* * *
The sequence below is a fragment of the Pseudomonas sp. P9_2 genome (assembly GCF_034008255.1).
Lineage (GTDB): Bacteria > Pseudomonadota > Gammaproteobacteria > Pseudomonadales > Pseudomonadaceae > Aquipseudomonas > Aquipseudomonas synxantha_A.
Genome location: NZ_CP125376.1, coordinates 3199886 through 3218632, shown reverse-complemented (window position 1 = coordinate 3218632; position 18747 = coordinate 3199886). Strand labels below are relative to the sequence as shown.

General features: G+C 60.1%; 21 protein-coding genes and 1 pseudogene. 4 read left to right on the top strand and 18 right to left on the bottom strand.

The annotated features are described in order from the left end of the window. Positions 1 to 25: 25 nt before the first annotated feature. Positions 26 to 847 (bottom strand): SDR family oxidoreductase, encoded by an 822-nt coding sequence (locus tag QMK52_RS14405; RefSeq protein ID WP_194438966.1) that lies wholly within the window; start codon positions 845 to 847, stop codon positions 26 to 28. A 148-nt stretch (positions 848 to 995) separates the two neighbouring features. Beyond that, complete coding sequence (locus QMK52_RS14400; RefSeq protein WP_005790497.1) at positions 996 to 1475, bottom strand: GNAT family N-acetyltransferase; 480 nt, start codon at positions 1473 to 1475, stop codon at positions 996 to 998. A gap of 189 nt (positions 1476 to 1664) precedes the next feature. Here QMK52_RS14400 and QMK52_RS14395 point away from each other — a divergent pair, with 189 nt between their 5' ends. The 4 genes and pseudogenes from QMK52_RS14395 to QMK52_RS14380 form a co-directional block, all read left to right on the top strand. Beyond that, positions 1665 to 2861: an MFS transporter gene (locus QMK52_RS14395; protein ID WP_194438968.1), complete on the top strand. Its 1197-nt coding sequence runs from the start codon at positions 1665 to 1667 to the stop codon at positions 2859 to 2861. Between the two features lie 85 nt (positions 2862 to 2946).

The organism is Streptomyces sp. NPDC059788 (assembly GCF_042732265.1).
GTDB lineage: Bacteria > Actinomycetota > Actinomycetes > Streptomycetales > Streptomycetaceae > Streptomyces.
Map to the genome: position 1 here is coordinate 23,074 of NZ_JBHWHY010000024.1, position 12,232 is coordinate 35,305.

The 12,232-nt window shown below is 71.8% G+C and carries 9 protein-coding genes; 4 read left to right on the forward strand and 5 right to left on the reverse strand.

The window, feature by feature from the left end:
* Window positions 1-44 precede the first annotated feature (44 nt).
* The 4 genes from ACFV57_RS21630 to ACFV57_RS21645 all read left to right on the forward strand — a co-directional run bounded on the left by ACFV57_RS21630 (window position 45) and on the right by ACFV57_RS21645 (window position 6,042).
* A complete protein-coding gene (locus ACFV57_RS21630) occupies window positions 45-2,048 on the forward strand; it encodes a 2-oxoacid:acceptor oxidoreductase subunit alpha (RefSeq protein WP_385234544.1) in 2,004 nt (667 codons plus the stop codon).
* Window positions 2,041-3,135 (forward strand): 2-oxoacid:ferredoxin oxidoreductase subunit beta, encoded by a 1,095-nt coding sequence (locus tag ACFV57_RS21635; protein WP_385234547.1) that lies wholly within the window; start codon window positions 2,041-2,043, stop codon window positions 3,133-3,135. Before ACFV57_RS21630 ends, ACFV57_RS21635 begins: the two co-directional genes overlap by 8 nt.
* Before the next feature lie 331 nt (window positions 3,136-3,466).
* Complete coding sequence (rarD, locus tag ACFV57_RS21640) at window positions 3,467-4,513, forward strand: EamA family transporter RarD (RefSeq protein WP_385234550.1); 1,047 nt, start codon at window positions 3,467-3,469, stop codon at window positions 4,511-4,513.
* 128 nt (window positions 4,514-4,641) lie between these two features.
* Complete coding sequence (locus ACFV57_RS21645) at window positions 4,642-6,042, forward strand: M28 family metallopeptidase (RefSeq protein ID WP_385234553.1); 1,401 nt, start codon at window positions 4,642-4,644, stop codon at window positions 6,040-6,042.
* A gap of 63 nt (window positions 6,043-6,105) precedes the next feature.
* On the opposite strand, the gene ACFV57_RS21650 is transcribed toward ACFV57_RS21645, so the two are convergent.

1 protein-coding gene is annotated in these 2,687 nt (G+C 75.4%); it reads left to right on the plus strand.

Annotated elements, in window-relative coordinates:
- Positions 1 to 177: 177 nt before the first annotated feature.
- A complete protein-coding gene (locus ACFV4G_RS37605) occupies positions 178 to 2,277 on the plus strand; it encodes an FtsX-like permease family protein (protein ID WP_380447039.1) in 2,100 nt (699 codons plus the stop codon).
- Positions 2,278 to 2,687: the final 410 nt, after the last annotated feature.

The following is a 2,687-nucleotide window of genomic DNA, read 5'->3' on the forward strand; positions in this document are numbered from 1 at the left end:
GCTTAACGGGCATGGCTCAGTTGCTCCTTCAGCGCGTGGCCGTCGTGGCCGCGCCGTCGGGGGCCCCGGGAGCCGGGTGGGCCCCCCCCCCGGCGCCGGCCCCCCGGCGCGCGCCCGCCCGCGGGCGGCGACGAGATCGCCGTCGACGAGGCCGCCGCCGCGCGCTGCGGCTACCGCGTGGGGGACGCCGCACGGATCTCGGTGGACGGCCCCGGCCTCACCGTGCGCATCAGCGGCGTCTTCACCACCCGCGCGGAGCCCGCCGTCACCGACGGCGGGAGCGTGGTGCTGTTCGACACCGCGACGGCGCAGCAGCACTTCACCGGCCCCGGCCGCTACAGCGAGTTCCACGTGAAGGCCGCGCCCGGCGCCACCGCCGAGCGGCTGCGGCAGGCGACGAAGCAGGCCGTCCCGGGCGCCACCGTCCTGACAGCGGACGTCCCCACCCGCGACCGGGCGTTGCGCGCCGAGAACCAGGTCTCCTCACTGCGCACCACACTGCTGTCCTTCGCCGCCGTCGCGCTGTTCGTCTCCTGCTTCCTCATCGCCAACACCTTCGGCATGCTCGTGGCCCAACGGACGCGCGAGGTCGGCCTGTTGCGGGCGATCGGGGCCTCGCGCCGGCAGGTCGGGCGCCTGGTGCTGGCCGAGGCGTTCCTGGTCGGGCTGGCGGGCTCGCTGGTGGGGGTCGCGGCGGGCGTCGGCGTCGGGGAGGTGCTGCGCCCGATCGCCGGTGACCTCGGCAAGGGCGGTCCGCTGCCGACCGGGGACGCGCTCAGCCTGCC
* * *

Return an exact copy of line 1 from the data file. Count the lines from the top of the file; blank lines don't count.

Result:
The sequence below is a fragment of the Pseudomonas sp. P9_2 genome (assembly GCF_034008255.1).